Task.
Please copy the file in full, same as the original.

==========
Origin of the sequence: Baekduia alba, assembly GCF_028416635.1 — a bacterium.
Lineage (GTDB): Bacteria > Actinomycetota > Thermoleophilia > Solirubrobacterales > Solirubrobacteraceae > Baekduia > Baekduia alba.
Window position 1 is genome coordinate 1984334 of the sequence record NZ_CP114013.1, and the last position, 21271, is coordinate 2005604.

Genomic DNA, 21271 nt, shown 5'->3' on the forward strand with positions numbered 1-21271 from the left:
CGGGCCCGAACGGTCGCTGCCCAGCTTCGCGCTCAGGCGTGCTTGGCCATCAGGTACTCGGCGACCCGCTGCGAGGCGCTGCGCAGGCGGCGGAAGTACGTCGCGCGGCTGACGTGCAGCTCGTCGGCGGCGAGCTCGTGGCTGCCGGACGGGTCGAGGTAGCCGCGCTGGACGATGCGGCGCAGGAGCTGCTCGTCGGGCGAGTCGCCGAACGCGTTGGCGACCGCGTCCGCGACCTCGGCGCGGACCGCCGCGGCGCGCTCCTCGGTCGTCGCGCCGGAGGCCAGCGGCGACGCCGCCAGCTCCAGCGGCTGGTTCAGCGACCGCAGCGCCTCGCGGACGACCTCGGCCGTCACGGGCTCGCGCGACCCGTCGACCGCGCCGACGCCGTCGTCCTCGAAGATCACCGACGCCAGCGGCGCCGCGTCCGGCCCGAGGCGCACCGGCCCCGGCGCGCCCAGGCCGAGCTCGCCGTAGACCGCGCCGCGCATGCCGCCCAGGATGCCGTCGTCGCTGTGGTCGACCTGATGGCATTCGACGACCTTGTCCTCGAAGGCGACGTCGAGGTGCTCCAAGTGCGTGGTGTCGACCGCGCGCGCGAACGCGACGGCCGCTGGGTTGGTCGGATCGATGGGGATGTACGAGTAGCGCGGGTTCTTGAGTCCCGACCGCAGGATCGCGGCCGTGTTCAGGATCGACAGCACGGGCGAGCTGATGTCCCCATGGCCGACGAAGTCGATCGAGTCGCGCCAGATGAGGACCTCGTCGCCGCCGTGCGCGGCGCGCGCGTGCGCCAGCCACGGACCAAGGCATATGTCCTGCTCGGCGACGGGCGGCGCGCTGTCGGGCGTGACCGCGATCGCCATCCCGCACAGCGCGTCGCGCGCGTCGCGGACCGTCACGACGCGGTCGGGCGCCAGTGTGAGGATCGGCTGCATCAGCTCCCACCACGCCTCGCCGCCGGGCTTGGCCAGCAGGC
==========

Origin of the sequence: Baekduia alba, assembly GCF_028416635.1 — a bacterium.
Lineage (GTDB): Bacteria > Actinomycetota > Thermoleophilia > Solirubrobacterales > Solirubrobacteraceae > Baekduia > Baekduia alba.
Window position 1 is genome coordinate 1984334 of the sequence record NZ_CP114013.1, and the last position, 21271, is coordinate 2005604.

Genomic DNA, 21271 nt, shown 5'->3' on the forward strand with positions numbered 1-21271 from the left:
CGGGCCCGAACGGTCGCTGCCCAGCTTCGCGCTCAGGCGTGCTTGGCCATCAGGTACTCGGCGACCCGCTGCGAGGCGCTGCGCAGGCGGCGGAAGTACGTCGCGCGGCTGACGTGCAGCTCGTCGGCGGCGAGCTCGTGGCTGCCGGACGGGTCGAGGTAGCCGCGCTGGACGATGCGGCGCAGGAGCTGCTCGTCGGGCGAGTCGCCGAACGCGTTGGCGACCGCGTCCGCGACCTCGGCGCGGACCGCCGCGGCGCGCTCCTCGGTCGTCGCGCCGGAGGCCAGCGGCGACGCCGCCAGCTCCAGCGGCTGGTTCAGCGACCGCAGCGCCTCGCGGACGACCTCGGCCGTCACGGGCTCGCGCGACCCGTCGACCGCGCCGACGCCGTCGTCCTCGAAGATCACCGACGCCAGCGGCGCCGCGTCCGGCCCGAGGCGCACCGGCCCCGGCGCGCCCAGGCCGAGCTCGCCGTAGACCGCGCCGCGCATGCCGCCCAGGATGCCGTCGTCGCTGTGGTCGACCTGATGGCATTCGACGACCTTGTCCTCGAAGGCGACGTCGAGGTGCTCCAAGTGCGTGGTGTCGACCGCGCGCGCGAACGCGACGGCCGCTGGGTTGGTCGGATCGATGGGGATGTACGAGTAGCGCGGGTTCTTGAGTCCCGACCGCAGGATCGCGGCCGTGTTCAGGATCGACAGCACGGGCGAGCTGATGTCCCCATGGCCGACGAAGTCGATCGAGTCGCGCCAGATGAGGACCTCGTCGCCGCCGTGCGCGGCGCGCGCGTGCGCCAGCCACGGACCAAGGCATATGTCCTGCTCGGCGACGGGCGGCGCGCTGTCGGGCGTGACCGCGATCGCCATCCCGCACAGCGCGTCGCGCGCGTCGCGGACCGTCACGACGCGGTCGGGCGCCAGTGTGAGGATCGGCTGCATCAGCTCCCACCACGCCTCGCCGCCGGGCTTGGCCAGCAGGC